|An amazing number of seedpods on
this clump of Oeceoclades maculata
orchids growing in oak leaves.
Oeceoclades maculata, a terrestrial orchid found in shady forests along the northern Kwa-Zulu Natal coast of South Africa, made itself at home in Florida about 4 decades ago. It loves to appear in mulch, in leaf litter beneath oak trees and in shade. As I was cleaning up the garden for the holidays, I found a nice clump with more than 30 seedpods. It has steadily moved north from South Florida to Alachua County, even appearing in Tallahassee. Several individuals are scattered throughout my garden in mulched areas, especially loving the non-irrigated beds. Leaves are similar to sansevierias, and the flowers are small, greenish pink and cute. Listed as an invasive exotic, it doesn’t displace anything in my garden and so I allow it to flourish.
Last summer, I found a tiny bulb and decided to grow it in captivity. So far, so good. It is growing well in its 1-inch pot and has produces 3 more mini-bulbs. Checking on growing conditions, I discovered that it likes to be dry in the dry season, so I have moved it accordingly. I dropped a few pellets of slow-release fertilizer into the pot toward the end of summer, and will wait for spring to fertilize again.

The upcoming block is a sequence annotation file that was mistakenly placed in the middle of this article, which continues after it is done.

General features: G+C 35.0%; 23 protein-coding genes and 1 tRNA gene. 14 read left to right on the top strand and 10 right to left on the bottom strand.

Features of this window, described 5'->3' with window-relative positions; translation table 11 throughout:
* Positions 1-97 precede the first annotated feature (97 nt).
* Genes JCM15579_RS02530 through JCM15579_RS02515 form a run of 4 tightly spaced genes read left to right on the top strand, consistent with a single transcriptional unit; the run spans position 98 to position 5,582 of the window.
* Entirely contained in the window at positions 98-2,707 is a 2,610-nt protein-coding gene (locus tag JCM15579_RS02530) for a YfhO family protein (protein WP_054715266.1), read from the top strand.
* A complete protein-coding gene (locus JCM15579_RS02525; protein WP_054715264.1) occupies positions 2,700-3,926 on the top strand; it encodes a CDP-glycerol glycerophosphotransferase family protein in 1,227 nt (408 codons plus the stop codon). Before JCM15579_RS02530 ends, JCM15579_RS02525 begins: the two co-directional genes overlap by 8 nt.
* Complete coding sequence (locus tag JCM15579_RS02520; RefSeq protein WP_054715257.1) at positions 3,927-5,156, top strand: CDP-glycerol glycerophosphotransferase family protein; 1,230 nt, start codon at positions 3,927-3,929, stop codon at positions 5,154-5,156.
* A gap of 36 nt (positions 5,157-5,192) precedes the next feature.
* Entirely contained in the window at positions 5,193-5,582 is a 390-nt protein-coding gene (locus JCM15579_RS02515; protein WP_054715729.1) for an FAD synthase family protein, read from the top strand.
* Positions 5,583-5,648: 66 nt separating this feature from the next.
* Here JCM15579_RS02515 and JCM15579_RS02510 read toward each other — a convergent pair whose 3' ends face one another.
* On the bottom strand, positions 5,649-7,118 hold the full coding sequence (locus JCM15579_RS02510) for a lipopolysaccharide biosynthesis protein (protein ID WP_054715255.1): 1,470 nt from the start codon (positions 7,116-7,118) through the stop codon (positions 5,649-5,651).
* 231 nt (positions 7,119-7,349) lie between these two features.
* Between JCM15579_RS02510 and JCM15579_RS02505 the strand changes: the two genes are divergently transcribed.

Meanwhile, in a terrarium garden of miniature orchids,
|Once known as Ixyophora viridisepala
this small orchid now is Chondrorhyncha
Chondrorhyncha viridisepala opened a single tubular flower, which at 1 3/8s inches, is a Gulliver among Lilliputians. The sepals of this South American orchid are horn-like and fleshy. Two sweep back and a third whooshes forward, so from certain angles it resembles a fat seabird trying to lift off the ocean. It is related to what was formerly called Cochleanthes amazonica, but now is Chondrorhycha amazonica, an orchid that is well known among South Florida orchid growers.
Dendrobiums and cattleyas continue to bloom now, and spikes are lengthening on Phalaenopsis schilleriana. All are loving the cool-ish weather that finally arrived Monday. As your phals put out spikes, try to keep them facing the same (southern) direction until they flower so the blooms will display an orderly beauty.
A reminder about bromeliad beds: look for the stray brown leaf, then (wearing long sleeves or elbow-length gloves) lift the leaves above them to see what’s going on. Lots of plants have matured and are dying now and require removal lest they take on the aroma of fish too out of water.